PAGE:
Willard Thorp was born in Oswego, New York in 1899. He was the son of Charles Nicholas Thorp (a Congregational minister) and Susan Long Thorp. Thorp spent his early life in Oswego, Chelsea, Massachusetts, and Duluth, Minnesota. He entered Amherst College in 1916. After an interruption to serve as second lieutenant in the U.S. Army in 1918 (in Pittsburgh, Pennsylvania), he graduated from Amherst in 1920. Thorp then taught economics at the University of Michigan while obtaining his master's degree in that field. Upon completion of his degree (1921), he became an instructor at Amherst College, noting later that he ended up teaching men who had been his fellow students in 1920. Between 1922 and 1924 he completed the doctoral program in economics at Columbia University and then joined the research staff at the National Bureau of Economic Research. In 1927, he became one of the youngest-perhaps the youngest-tenured professor in the United States when he rejoined the Economics Department at Amherst College.

In 1933, Thorp began his long and varied career as a government servant. Appointed by Franklin Delano Roosevelt in August, 1933, as Director of the Bureau of Foreign and Domestic Commerce, Thorp served in this capacity until May, 1934, when his nomination to that post was blocked in the Senate for political reasons. In spite of this disappointment, Thorp continued to play a role in the Roosevelt administration's program of economic recovery from the Great Depression. Between 1933 and 1938, he served with and was consultant to a number of federal agencies and boards, including the Federal Alcohol Control Administration, the National Recovery Administration, the Bureau of Labor Statistics, and the National Emergency Council. In 1935, he also became Director of Economic Research at Dunn and Bradstreet and was the founding editor of Dunn's Review. While at Dunn and Bradstreet, he became an advisor to the U.S. Secretary of Commerce, Harry Hopkins, and represented the Commerce Department on the Temporary National Economic Committee. From 1940-1945, he was tapped by the Federal court to help oversee the reorganization of the bankrupt Associated Gas Electric System. Federal authorities were anxious to avoid a complete breakdown of the sprawling, 26,000-employee system. In 1945, Thorp was appointed Deputy Assistant Secretary of State for Economic Affairs. In 1946, while still serving as the Chairman of the Board of the newly-reorganized General Public Utilities (formerly Associated Gas and Electric), Thorp was promoted to Assistant Secretary of State for Economic Affairs and became deeply involved in negotiating U.S. economic policy in postwar Europe. He served in this post until 1952. Thorp was a member of the U.S. delegation to the Paris Peace Treaty Conference (1946) and an advisor at the New York meeting of the Council of Foreign Ministers the same year. He represented the U.S. on the United Nations Economic and Social Council (1947-1950) and at negotiations of the General Agreement on Tariffs and Trade (GATT) (1950-1952). A primary focus of his work was the development, promotion, and implementation of the Marshall Plan, a massive program of economic assistance initiated by the U.S. State Department in 1947 to facilitate the economic recovery of Western Europe and to strengthen European capitalist democracies. In 1949, Thorp also became responsible for development of the Point IV program of technical assistance to industrially underdeveloped countries.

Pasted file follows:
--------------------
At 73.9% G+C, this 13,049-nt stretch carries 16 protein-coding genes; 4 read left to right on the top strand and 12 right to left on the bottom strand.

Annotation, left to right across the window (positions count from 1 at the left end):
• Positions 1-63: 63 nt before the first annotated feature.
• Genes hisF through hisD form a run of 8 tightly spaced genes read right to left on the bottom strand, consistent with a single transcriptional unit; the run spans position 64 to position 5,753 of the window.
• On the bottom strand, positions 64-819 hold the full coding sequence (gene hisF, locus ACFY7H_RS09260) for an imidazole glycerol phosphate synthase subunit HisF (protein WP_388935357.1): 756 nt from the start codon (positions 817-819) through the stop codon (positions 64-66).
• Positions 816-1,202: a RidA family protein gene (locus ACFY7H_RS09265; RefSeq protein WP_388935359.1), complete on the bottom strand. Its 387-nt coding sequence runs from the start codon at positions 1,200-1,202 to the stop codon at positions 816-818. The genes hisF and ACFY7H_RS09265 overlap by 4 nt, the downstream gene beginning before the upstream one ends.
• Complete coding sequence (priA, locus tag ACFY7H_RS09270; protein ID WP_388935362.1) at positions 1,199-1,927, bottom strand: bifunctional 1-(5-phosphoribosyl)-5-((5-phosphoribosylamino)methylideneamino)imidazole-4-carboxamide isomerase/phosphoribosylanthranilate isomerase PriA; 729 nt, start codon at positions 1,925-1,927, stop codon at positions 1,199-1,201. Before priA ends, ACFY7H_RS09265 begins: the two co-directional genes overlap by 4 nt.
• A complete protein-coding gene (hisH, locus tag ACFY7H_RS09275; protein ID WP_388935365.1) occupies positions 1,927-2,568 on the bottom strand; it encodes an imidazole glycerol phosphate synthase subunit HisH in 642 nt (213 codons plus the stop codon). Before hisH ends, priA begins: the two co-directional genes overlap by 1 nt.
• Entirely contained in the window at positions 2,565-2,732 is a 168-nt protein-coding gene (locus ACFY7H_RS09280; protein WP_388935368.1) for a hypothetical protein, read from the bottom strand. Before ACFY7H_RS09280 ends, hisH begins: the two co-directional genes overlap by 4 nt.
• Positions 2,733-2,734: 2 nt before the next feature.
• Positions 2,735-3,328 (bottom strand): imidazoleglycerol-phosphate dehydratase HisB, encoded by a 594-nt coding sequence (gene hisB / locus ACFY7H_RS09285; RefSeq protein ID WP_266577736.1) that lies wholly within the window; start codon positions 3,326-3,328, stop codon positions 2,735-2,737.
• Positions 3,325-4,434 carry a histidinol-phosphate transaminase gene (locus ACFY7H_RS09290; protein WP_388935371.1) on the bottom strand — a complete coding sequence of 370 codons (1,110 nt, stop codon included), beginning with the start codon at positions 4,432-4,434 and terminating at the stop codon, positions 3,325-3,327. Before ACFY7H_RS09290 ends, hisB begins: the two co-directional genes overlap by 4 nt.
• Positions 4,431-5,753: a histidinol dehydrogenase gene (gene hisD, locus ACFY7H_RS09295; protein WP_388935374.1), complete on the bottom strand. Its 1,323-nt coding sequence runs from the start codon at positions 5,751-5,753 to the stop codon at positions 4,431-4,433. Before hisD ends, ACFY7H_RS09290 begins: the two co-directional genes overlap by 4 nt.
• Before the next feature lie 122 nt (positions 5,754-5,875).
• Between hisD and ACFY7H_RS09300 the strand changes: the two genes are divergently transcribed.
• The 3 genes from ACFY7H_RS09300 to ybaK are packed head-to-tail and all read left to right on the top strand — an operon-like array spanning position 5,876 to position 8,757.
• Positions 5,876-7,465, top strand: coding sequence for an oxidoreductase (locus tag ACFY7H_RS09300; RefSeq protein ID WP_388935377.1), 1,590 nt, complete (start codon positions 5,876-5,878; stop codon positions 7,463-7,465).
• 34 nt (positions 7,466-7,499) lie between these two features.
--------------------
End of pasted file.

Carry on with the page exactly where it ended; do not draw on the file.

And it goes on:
Thorp appears to have performed his very public duties with aplomb. His appearance was so relaxed that he was sometimes perceived as approaching critical issues "too casually." A 1949 sketch of Thorp in the United Nations World countered this impression by summarizing the view of an unnamed Thorp colleague: Thorp's "air of seeming relaxation is deceptive,… he has a mind of steel-spring tension which makes him one of the most brilliant and effective performers in public life, here and abroad" (May 1949: 54).

Thorp left government service in 1952 and returned to the Economics Department at Amherst College. Although involved in teaching, Thorp almost immediately embraced a new role as Director of the Merrill Center for Economics. Sponsored by Amherst College and located at the former estate of Charles Edward Merrill (AC 1908) in Southampton, New York, the Merrill Center's summer sessions brought economists, policy-makers, and business executives from the U.S. and abroad to discuss economic issues in a relaxed setting. During this time, Thorp was also serving on the Amherst College Board of Trustees (1942-1955) and in 1957 he served for a number of weeks as interim president of the college. In addition, he served on the Board of Trustees of Brandeis University from 1956-1962.